The following is taken from “The Holy Quran in Today’s English” by Yahiya Emerick under the commentary of surah 7 verse 172:
When your Lord brings offspring from out of the loins of the children of Adam, He makes them (first) bear witness about themselves by asking them, “Am I not your Lord?” They say, “Of course, and we are a witness to that!” (We do that) so you won’t be able to say on the Day of Assembly, “We had no clue about any of this
This is a very deep passage, and it has been interpreted several ways. Most commentators say that it means that the imprint of God is upon us collectively as human beings even before birth, causing us to seek Him after our birth when we reach the age of reason. Indeed, the Prophet once said, “Every child is born directed towards its true disposition (to worship God), and its parents make it a Jew, Christian or Zoroastrian.” (Then the Prophet recited verse 30:30 for emphasis.) (Bukhari) Muhammad Asad explained this concept further by writing that it means that from our birth we are all pre-programmed with a disposition that makes us seek God. In other words, we all possess an inner religious compass, or fitrah. All human beings seek the higher meaning, the higher power above them. If a person isn’t born into an environment where religion is present, he will invent one on his own or seek one as a means to fulfill that missing spiritual link that we are automatically predisposed to seek. Some may become sidetracked by superstition and come to worship idols or other invented gods, while others may deny God altogether – and then make their life’s purpose to fight religion, which is in itself a pathetic way of keeping it in their life – but in the end everyone will understand that there is a Presence over all consciousness and matter. Even in religions with a pantheon of gods, such as Hinduism or Taoism, there is always a supreme power lurking in the wings. Some modern scientists have proposed that humans have a so-called “God-gene” that nudges us towards being religious. Muslims have already known of this inclination towards faith since the very beginning!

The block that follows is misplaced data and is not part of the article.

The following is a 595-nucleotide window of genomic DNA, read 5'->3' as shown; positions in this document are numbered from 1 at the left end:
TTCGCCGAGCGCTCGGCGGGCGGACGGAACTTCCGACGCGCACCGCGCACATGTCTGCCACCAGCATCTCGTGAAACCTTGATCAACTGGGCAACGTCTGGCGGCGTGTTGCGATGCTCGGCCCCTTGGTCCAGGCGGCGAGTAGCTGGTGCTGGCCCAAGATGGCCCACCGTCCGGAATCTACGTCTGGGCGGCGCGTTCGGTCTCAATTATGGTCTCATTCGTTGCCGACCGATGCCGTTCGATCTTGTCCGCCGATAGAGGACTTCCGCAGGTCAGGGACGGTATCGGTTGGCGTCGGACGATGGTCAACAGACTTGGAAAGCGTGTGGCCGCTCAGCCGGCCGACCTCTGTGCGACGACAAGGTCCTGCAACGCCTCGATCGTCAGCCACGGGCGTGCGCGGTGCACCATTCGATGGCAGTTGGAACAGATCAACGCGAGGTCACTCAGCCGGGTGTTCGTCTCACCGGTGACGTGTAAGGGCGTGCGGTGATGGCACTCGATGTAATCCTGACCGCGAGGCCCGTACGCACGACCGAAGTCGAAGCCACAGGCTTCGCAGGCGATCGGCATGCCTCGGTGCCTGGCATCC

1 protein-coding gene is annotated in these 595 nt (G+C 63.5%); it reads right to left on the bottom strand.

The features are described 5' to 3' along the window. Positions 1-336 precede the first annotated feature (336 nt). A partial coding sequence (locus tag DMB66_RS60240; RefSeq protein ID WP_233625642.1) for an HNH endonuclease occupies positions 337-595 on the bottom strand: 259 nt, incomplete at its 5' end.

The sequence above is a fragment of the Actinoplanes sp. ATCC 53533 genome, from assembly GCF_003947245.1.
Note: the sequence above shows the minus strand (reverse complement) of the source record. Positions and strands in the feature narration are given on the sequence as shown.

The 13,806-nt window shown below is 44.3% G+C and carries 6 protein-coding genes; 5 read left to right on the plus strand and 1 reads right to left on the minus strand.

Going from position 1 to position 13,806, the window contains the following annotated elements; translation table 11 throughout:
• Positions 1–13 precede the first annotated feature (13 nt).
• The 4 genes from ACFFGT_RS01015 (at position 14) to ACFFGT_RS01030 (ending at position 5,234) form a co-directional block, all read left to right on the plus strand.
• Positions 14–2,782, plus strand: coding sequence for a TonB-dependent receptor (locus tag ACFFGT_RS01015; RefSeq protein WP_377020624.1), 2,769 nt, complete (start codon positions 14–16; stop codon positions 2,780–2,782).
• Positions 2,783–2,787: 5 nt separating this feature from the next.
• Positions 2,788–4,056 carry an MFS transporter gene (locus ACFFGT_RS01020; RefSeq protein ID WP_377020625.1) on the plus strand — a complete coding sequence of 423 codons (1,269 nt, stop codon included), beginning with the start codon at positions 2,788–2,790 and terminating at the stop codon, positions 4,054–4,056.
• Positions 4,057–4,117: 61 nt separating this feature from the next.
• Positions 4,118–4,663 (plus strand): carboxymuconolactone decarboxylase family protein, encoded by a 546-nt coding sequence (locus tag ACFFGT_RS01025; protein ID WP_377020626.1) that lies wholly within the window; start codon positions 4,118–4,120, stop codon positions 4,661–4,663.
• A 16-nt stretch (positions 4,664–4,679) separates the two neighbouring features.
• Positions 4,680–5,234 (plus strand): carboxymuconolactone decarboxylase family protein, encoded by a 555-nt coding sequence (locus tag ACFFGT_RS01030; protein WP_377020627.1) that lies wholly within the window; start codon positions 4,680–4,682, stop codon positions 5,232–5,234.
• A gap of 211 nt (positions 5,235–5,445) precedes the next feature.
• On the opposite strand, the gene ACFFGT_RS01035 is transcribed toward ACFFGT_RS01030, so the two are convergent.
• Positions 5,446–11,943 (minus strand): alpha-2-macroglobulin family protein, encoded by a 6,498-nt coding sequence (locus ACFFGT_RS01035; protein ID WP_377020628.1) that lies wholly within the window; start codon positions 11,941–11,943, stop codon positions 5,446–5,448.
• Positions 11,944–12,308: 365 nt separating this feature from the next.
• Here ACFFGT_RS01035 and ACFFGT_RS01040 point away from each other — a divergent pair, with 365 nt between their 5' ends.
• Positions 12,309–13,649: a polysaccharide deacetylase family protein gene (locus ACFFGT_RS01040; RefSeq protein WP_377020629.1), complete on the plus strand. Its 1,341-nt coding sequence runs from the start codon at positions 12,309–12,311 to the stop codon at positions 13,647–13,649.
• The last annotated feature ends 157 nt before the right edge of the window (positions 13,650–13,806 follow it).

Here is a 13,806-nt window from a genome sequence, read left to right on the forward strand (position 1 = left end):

Emerick, Yahiya. The Meaning of the Holy Qur’an in Today’s English (p. 827). Unknown. Kindle Edition.